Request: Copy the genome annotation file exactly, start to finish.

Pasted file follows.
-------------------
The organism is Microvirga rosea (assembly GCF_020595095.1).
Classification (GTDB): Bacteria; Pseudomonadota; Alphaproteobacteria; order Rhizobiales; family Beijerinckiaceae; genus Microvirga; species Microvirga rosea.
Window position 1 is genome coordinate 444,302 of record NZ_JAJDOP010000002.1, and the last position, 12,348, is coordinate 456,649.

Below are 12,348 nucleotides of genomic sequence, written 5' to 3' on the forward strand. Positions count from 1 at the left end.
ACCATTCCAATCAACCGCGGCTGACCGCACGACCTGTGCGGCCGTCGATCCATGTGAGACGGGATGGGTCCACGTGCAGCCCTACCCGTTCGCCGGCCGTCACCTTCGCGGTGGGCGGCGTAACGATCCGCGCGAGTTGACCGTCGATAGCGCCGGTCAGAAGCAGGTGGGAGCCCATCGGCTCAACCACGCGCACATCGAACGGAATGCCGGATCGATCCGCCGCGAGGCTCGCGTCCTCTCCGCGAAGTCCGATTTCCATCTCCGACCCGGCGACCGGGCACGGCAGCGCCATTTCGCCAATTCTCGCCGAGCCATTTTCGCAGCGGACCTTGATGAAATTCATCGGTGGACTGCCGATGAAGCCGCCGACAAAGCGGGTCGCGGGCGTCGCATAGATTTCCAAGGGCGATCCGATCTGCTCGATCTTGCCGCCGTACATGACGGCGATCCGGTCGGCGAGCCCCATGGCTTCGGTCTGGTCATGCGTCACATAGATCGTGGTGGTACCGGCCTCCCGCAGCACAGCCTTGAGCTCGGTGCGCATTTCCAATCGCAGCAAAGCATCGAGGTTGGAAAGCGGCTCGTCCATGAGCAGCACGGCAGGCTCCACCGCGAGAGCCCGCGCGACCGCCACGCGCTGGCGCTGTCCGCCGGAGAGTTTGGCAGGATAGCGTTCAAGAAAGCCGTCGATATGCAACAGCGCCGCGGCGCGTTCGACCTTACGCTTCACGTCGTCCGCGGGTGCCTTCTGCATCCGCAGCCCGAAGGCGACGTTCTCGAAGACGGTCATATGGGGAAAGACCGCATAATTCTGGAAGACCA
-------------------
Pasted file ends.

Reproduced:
The organism is Microvirga rosea (assembly GCF_020595095.1).
Classification (GTDB): Bacteria; Pseudomonadota; Alphaproteobacteria; order Rhizobiales; family Beijerinckiaceae; genus Microvirga; species Microvirga rosea.
Window position 1 is genome coordinate 444,302 of record NZ_JAJDOP010000002.1, and the last position, 12,348, is coordinate 456,649.

Below are 12,348 nucleotides of genomic sequence, written 5' to 3' on the forward strand. Positions count from 1 at the left end.
ACCATTCCAATCAACCGCGGCTGACCGCACGACCTGTGCGGCCGTCGATCCATGTGAGACGGGATGGGTCCACGTGCAGCCCTACCCGTTCGCCGGCCGTCACCTTCGCGGTGGGCGGCGTAACGATCCGCGCGAGTTGACCGTCGATAGCGCCGGTCAGAAGCAGGTGGGAGCCCATCGGCTCAACCACGCGCACATCGAACGGAATGCCGGATCGATCCGCCGCGAGGCTCGCGTCCTCTCCGCGAAGTCCGATTTCCATCTCCGACCCGGCGACCGGGCACGGCAGCGCCATTTCGCCAATTCTCGCCGAGCCATTTTCGCAGCGGACCTTGATGAAATTCATCGGTGGACTGCCGATGAAGCCGCCGACAAAGCGGGTCGCGGGCGTCGCATAGATTTCCAAGGGCGATCCGATCTGCTCGATCTTGCCGCCGTACATGACGGCGATCCGGTCGGCGAGCCCCATGGCTTCGGTCTGGTCATGCGTCACATAGATCGTGGTGGTACCGGCCTCCCGCAGCACAGCCTTGAGCTCGGTGCGCATTTCCAATCGCAGCAAAGCATCGAGGTTGGAAAGCGGCTCGTCCATGAGCAGCACGGCAGGCTCCACCGCGAGAGCCCGCGCGACCGCCACGCGCTGGCGCTGTCCGCCGGAGAGTTTGGCAGGATAGCGTTCAAGAAAGCCGTCGATATGCAACAGCGCCGCGGCGCGTTCGACCTTACGCTTCACGTCGTCCGCGGGTGCCTTCTGCATCCGCAGCCCGAAGGCGACGTTCTCGAAGACGGTCATATGGGGAAAGACCGCATAATTCTGGAAGACCA